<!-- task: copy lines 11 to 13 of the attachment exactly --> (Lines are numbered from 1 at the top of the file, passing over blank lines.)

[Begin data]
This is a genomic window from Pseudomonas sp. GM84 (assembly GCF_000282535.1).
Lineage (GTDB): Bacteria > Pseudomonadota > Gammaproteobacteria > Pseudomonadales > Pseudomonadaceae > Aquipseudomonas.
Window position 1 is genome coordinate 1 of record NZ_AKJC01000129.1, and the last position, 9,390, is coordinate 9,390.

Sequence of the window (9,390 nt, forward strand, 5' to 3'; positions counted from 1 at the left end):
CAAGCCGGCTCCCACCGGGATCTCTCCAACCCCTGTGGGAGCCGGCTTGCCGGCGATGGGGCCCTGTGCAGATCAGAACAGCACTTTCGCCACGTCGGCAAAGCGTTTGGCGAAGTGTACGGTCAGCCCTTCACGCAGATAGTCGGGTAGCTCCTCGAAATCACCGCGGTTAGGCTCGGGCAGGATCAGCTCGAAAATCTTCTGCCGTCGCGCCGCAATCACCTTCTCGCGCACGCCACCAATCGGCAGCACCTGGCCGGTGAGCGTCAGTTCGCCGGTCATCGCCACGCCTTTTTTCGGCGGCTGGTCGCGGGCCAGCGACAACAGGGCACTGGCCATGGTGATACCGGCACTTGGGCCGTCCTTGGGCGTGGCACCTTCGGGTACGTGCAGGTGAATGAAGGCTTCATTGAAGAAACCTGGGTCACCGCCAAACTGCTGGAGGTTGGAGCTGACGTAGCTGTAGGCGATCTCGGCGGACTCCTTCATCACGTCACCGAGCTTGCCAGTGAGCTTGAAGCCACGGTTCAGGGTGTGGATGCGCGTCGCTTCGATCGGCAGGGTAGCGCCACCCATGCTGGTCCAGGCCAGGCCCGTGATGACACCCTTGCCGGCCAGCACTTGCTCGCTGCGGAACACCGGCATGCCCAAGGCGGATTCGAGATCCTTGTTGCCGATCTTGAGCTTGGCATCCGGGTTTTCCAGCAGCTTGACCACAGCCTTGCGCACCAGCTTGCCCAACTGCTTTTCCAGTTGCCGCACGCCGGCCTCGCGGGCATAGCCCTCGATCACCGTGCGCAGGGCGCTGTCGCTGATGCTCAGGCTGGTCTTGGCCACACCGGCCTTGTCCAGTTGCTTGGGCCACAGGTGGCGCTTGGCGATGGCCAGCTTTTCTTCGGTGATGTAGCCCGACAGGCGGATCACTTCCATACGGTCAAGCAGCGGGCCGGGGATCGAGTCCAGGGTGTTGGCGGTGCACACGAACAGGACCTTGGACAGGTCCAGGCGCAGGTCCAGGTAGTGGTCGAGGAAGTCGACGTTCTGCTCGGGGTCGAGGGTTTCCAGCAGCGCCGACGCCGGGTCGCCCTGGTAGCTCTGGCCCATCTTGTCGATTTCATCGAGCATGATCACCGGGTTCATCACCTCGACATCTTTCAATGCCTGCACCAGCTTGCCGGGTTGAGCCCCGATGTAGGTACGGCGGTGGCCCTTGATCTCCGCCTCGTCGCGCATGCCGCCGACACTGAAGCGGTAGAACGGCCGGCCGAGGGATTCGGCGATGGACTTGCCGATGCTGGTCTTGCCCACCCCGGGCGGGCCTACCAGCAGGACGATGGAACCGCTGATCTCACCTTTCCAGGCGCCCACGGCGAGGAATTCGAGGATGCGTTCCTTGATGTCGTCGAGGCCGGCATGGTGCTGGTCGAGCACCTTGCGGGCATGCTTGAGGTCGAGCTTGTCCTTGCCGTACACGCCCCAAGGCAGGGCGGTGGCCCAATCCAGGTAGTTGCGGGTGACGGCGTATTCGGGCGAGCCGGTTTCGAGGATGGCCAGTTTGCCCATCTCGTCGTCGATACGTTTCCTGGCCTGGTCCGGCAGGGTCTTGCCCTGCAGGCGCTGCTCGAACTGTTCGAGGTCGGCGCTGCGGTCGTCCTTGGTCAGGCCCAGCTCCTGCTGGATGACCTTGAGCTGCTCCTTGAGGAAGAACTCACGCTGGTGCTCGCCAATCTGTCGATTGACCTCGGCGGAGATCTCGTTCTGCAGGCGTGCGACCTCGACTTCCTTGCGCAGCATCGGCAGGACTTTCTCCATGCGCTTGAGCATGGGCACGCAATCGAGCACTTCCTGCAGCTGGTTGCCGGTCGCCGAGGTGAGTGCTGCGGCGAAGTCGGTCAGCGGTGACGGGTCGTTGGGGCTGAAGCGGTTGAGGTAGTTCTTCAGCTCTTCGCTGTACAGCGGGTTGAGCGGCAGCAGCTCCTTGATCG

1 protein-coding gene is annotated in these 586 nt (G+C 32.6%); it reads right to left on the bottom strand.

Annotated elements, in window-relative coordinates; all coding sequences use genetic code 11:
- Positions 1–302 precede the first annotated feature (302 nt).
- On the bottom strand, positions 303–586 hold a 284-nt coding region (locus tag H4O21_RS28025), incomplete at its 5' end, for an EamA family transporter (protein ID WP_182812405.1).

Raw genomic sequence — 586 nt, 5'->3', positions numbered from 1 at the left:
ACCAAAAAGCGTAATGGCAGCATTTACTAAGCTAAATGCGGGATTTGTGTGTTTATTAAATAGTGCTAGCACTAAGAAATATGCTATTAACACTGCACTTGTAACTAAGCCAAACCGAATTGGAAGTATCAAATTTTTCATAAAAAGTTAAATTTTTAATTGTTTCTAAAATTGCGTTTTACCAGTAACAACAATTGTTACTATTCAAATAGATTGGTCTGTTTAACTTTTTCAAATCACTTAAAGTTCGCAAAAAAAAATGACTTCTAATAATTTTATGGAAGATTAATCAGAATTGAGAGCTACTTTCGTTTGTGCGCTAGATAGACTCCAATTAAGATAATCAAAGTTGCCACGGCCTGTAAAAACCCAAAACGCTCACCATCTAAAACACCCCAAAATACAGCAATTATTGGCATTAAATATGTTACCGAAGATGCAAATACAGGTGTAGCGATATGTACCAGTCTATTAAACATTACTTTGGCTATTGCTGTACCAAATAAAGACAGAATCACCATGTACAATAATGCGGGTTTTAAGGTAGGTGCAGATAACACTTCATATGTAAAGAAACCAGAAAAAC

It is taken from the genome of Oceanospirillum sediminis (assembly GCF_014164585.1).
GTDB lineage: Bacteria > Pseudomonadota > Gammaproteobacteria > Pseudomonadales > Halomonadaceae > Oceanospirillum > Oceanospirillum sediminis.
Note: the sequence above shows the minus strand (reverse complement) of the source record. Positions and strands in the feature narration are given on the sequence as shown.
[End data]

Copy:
ACCAAAAAGCGTAATGGCAGCATTTACTAAGCTAAATGCGGGATTTGTGTGTTTATTAAATAGTGCTAGCACTAAGAAATATGCTATTAACACTGCACTTGTAACTAAGCCAAACCGAATTGGAAGTATCAAATTTTTCATAAAAAGTTAAATTTTTAATTGTTTCTAAAATTGCGTTTTACCAGTAACAACAATTGTTACTATTCAAATAGATTGGTCTGTTTAACTTTTTCAAATCACTTAAAGTTCGCAAAAAAAAATGACTTCTAATAATTTTATGGAAGATTAATCAGAATTGAGAGCTACTTTCGTTTGTGCGCTAGATAGACTCCAATTAAGATAATCAAAGTTGCCACGGCCTGTAAAAACCCAAAACGCTCACCATCTAAAACACCCCAAAATACAGCAATTATTGGCATTAAATATGTTACCGAAGATGCAAATACAGGTGTAGCGATATGTACCAGTCTATTAAACATTACTTTGGCTATTGCTGTACCAAATAAAGACAGAATCACCATGTACAATAATGCGGGTTTTAAGGTAGGTGCAGATAACACTTCATATGTAAAGAAACCAGAAAAAC

It is taken from the genome of Oceanospirillum sediminis (assembly GCF_014164585.1).
GTDB lineage: Bacteria > Pseudomonadota > Gammaproteobacteria > Pseudomonadales > Halomonadaceae > Oceanospirillum > Oceanospirillum sediminis.